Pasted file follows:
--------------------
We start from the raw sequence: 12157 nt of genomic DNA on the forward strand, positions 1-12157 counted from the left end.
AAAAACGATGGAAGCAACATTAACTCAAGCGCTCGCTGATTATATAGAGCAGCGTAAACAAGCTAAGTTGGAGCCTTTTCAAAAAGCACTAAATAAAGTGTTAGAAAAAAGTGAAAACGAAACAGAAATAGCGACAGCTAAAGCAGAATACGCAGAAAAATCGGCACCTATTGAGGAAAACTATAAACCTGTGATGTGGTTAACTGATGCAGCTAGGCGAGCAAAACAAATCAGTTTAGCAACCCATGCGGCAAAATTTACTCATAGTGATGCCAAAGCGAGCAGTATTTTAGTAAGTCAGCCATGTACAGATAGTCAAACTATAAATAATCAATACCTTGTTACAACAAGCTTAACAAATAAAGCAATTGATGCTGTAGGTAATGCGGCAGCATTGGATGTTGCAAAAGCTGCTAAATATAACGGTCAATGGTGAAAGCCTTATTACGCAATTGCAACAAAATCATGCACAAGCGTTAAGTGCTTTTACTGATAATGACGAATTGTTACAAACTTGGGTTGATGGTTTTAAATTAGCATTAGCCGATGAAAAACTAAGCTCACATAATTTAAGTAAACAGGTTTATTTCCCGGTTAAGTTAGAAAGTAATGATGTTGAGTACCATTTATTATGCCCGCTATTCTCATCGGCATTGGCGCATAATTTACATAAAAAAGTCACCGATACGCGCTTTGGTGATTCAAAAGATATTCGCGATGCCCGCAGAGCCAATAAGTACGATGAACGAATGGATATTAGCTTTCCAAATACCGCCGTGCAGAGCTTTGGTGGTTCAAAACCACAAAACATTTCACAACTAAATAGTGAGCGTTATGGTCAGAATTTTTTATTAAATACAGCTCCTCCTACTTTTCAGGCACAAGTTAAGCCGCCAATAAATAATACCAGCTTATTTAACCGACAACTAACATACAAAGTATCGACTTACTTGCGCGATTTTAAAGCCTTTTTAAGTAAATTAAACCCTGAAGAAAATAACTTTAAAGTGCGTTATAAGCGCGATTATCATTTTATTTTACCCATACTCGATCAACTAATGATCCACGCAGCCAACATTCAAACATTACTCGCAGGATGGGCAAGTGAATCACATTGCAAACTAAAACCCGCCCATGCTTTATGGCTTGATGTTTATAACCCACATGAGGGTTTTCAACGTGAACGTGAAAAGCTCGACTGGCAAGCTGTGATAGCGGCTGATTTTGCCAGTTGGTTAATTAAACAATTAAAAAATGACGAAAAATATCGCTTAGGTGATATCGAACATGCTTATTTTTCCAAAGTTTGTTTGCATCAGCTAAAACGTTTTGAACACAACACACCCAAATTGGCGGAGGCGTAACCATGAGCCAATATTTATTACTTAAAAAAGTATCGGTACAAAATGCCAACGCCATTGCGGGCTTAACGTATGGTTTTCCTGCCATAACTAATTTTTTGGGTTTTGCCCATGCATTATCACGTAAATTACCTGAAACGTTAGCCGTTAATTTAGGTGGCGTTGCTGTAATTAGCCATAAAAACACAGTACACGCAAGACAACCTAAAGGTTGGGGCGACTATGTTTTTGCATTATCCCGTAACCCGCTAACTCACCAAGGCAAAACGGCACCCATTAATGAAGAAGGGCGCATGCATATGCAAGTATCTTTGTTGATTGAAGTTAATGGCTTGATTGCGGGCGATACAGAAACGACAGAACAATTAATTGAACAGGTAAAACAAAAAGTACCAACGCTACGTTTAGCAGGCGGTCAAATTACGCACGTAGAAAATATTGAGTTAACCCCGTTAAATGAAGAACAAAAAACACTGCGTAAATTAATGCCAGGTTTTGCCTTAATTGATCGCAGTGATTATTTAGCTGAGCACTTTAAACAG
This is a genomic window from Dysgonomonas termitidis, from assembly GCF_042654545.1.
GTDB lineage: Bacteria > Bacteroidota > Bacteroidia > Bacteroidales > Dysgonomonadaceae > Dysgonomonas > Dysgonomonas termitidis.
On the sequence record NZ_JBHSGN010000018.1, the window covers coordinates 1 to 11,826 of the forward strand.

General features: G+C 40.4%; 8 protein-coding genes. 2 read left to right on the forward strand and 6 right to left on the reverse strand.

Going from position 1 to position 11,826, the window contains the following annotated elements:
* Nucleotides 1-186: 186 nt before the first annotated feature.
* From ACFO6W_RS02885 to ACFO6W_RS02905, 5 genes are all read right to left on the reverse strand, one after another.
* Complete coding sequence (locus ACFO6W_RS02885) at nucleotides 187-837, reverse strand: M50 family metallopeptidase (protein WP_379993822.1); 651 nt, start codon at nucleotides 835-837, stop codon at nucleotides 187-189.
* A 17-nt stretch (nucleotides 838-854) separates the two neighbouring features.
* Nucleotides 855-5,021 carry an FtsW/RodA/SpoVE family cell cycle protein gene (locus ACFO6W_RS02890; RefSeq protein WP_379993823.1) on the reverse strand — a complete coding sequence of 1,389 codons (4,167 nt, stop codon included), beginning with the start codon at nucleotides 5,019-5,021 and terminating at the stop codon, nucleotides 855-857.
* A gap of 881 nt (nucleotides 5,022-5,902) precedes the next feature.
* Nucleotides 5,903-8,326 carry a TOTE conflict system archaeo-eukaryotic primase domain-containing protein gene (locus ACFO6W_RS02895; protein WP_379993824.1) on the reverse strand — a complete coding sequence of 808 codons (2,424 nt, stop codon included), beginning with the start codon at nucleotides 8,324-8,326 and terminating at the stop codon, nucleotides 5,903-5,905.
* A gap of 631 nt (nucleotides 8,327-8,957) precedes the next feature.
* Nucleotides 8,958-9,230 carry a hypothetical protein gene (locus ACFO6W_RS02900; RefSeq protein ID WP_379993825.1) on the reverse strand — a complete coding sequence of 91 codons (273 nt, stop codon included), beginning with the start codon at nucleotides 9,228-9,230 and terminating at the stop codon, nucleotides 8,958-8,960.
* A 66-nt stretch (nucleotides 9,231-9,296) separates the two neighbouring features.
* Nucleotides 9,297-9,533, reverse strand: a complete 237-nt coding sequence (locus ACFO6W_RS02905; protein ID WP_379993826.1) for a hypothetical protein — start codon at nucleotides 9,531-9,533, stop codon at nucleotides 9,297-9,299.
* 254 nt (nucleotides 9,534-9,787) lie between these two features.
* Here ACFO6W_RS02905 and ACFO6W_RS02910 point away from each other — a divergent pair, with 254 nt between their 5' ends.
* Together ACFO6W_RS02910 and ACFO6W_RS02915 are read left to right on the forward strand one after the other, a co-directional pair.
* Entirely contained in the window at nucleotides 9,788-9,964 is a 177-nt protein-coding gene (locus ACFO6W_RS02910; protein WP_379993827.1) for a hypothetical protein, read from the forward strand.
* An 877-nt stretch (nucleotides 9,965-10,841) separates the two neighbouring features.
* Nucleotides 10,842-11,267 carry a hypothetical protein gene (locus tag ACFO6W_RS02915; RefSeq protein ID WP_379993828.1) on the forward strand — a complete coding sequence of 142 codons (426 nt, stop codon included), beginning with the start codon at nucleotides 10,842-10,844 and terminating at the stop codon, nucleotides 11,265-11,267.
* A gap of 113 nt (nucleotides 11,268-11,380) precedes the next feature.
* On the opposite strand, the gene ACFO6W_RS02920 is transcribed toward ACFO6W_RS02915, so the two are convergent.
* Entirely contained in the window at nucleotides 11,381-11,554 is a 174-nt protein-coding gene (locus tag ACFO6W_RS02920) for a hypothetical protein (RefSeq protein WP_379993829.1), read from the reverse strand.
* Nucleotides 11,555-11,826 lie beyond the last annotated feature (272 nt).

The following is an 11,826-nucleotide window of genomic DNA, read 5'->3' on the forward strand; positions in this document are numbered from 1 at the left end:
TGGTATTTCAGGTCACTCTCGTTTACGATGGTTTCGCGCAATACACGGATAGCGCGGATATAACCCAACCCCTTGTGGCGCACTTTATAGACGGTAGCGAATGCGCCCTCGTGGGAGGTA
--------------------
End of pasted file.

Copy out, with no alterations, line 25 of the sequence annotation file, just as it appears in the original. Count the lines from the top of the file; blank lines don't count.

* A gap of 113 nt (nucleotides 11,268-11,380) precedes the next feature.